Taiwan’s nuclear waste disposal
On the first day of business of the new legislature on February 19, 2016, New Power Party’s legislator Huang Kuo-chang asked about Taiwan’s nuclear waste storage problem and demanded that the government remove the nuclear waste storage facility from the Lanyu Island in 2016.
On the same day, a self proclaimed “warrior to end rumors about nuclear energy” criticized legislator Huang Kuo-chang’s statements, accusing him of being an anti-nuclear energy politician backed by special interest groups, using scare tactics about health risks to con voters, blaming every legislative procedure on being “black box” operations.
This “warrior to end rumors about nuclear energy” is a contract researcher of the sustainable development group of the National Policy Research Foundation, theoretical physicist Huang Shih-hsiu, a graduate of the Imperial College London.
This freshman legislator Huang Kuo-chang also went head to head with a high ranking economic affairs official who accused the freshman legislator of knowing only the words in the law books but knows nothing about implementation. Huang Kuo-chang studied law and served briefly as a law professor.
A female legislator of the Democratic Progressive Party demonstrated the meaning of liquefaction by sticking a finger into some mud she brought onto the set of a television talk show.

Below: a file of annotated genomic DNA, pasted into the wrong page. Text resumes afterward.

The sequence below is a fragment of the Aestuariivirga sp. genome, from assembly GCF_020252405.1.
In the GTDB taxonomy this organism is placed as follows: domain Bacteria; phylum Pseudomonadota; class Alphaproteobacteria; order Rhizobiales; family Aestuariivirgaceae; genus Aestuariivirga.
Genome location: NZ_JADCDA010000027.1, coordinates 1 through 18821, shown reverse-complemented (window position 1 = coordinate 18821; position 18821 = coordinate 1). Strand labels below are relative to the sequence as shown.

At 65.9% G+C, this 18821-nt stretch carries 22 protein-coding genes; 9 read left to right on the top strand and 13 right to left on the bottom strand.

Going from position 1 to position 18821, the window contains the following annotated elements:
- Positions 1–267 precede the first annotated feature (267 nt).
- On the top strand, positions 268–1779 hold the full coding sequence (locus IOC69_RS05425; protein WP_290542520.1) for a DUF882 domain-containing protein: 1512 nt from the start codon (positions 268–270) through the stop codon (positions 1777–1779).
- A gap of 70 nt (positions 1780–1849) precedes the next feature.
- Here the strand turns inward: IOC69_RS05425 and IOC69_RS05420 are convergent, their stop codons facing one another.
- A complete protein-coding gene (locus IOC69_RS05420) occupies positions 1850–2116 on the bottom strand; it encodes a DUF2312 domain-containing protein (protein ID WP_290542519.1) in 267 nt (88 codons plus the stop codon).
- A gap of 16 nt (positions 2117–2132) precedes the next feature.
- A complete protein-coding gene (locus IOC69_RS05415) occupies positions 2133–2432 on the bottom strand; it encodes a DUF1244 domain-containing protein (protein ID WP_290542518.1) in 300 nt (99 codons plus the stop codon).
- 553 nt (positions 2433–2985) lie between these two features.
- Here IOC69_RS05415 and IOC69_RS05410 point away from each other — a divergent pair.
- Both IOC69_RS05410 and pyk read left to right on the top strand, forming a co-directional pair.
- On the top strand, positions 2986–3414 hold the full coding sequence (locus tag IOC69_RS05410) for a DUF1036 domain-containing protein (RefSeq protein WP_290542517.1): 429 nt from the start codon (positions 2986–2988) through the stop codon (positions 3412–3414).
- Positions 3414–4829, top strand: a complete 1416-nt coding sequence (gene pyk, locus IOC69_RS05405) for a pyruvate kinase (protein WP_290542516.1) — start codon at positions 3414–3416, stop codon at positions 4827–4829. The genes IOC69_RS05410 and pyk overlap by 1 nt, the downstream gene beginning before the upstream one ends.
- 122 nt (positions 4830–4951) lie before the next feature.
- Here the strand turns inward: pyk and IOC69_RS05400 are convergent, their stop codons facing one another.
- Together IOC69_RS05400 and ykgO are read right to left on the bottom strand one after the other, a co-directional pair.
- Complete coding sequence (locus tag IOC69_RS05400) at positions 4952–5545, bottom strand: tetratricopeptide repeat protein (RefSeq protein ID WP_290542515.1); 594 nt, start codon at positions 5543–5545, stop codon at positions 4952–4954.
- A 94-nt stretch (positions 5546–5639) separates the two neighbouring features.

This is how low the intellectual caliber of Taiwan’s newly elected legislators is. Taiwan’s legislature has party caucasuses and committees such as the national defense committee, the social welfare committee, etc. whose members consist of the legislators themselves, and there are no panels of experts.
The committee members who are legislators are like the blind trying to figure out the shape of an elephant by touching only one part of the animal to make a generalized conclusion as to how an elephant should look like.
Taiwan’s legislature is like a house of dummies talking about things that they have absolutely no knowledge about and then making conclusions that are made into law.
Taiwan has missed out on so many good opportunities and refused so many good foreign investment offers, and dismantled so many outstanding efforts to develop its own defence capabilities that in a sense, Taiwan’s decline is its own damn fault. The dumb laws that restrict development as passed by dumb legislators have kept Taiwan from internationalization and kept Taiwan mired in insularism.
What a damn shame!